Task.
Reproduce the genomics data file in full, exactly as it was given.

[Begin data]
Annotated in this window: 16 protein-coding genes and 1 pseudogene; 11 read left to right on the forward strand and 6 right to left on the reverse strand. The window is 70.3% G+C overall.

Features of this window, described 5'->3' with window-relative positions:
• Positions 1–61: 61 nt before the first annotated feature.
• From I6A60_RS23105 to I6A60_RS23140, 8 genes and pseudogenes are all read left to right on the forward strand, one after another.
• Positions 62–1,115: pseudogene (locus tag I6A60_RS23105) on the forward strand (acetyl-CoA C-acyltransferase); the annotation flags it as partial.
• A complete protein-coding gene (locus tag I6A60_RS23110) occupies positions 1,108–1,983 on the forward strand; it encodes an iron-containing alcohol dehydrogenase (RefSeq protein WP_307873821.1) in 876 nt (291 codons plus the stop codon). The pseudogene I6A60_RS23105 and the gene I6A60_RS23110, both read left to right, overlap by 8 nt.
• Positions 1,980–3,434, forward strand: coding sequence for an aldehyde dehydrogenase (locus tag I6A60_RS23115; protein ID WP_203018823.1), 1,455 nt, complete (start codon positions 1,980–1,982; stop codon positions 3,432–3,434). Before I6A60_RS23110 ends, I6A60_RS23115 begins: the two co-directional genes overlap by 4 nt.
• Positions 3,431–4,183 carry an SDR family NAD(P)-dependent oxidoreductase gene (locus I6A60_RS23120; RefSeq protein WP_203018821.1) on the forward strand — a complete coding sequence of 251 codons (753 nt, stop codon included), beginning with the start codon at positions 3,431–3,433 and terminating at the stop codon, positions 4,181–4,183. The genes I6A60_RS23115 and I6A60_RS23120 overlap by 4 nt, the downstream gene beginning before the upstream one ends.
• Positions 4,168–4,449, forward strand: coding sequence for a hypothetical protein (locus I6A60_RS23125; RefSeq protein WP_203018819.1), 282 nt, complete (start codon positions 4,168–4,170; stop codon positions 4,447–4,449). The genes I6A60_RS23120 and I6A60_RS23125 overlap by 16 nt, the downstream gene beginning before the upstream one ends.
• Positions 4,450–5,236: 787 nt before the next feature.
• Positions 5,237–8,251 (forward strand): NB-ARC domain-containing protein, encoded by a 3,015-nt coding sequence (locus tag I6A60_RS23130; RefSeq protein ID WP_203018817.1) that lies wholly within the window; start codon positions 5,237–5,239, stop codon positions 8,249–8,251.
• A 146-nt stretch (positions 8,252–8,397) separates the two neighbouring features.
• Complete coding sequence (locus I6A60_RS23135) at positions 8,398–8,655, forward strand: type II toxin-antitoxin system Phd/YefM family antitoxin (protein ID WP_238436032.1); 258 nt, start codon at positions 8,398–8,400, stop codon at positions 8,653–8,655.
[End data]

Annotated in this window: 16 protein-coding genes and 1 pseudogene; 11 read left to right on the forward strand and 6 right to left on the reverse strand. The window is 70.3% G+C overall.

Features of this window, described 5'->3' with window-relative positions:
• Positions 1–61: 61 nt before the first annotated feature.
• From I6A60_RS23105 to I6A60_RS23140, 8 genes and pseudogenes are all read left to right on the forward strand, one after another.
• Positions 62–1,115: pseudogene (locus tag I6A60_RS23105) on the forward strand (acetyl-CoA C-acyltransferase); the annotation flags it as partial.
• A complete protein-coding gene (locus tag I6A60_RS23110) occupies positions 1,108–1,983 on the forward strand; it encodes an iron-containing alcohol dehydrogenase (RefSeq protein WP_307873821.1) in 876 nt (291 codons plus the stop codon). The pseudogene I6A60_RS23105 and the gene I6A60_RS23110, both read left to right, overlap by 8 nt.
• Positions 1,980–3,434, forward strand: coding sequence for an aldehyde dehydrogenase (locus tag I6A60_RS23115; protein ID WP_203018823.1), 1,455 nt, complete (start codon positions 1,980–1,982; stop codon positions 3,432–3,434). Before I6A60_RS23110 ends, I6A60_RS23115 begins: the two co-directional genes overlap by 4 nt.
• Positions 3,431–4,183 carry an SDR family NAD(P)-dependent oxidoreductase gene (locus I6A60_RS23120; RefSeq protein WP_203018821.1) on the forward strand — a complete coding sequence of 251 codons (753 nt, stop codon included), beginning with the start codon at positions 3,431–3,433 and terminating at the stop codon, positions 4,181–4,183. The genes I6A60_RS23115 and I6A60_RS23120 overlap by 4 nt, the downstream gene beginning before the upstream one ends.
• Positions 4,168–4,449, forward strand: coding sequence for a hypothetical protein (locus I6A60_RS23125; RefSeq protein WP_203018819.1), 282 nt, complete (start codon positions 4,168–4,170; stop codon positions 4,447–4,449). The genes I6A60_RS23120 and I6A60_RS23125 overlap by 16 nt, the downstream gene beginning before the upstream one ends.
• Positions 4,450–5,236: 787 nt before the next feature.
• Positions 5,237–8,251 (forward strand): NB-ARC domain-containing protein, encoded by a 3,015-nt coding sequence (locus tag I6A60_RS23130; RefSeq protein ID WP_203018817.1) that lies wholly within the window; start codon positions 5,237–5,239, stop codon positions 8,249–8,251.
• A 146-nt stretch (positions 8,252–8,397) separates the two neighbouring features.
• Complete coding sequence (locus I6A60_RS23135) at positions 8,398–8,655, forward strand: type II toxin-antitoxin system Phd/YefM family antitoxin (protein ID WP_238436032.1); 258 nt, start codon at positions 8,398–8,400, stop codon at positions 8,653–8,655.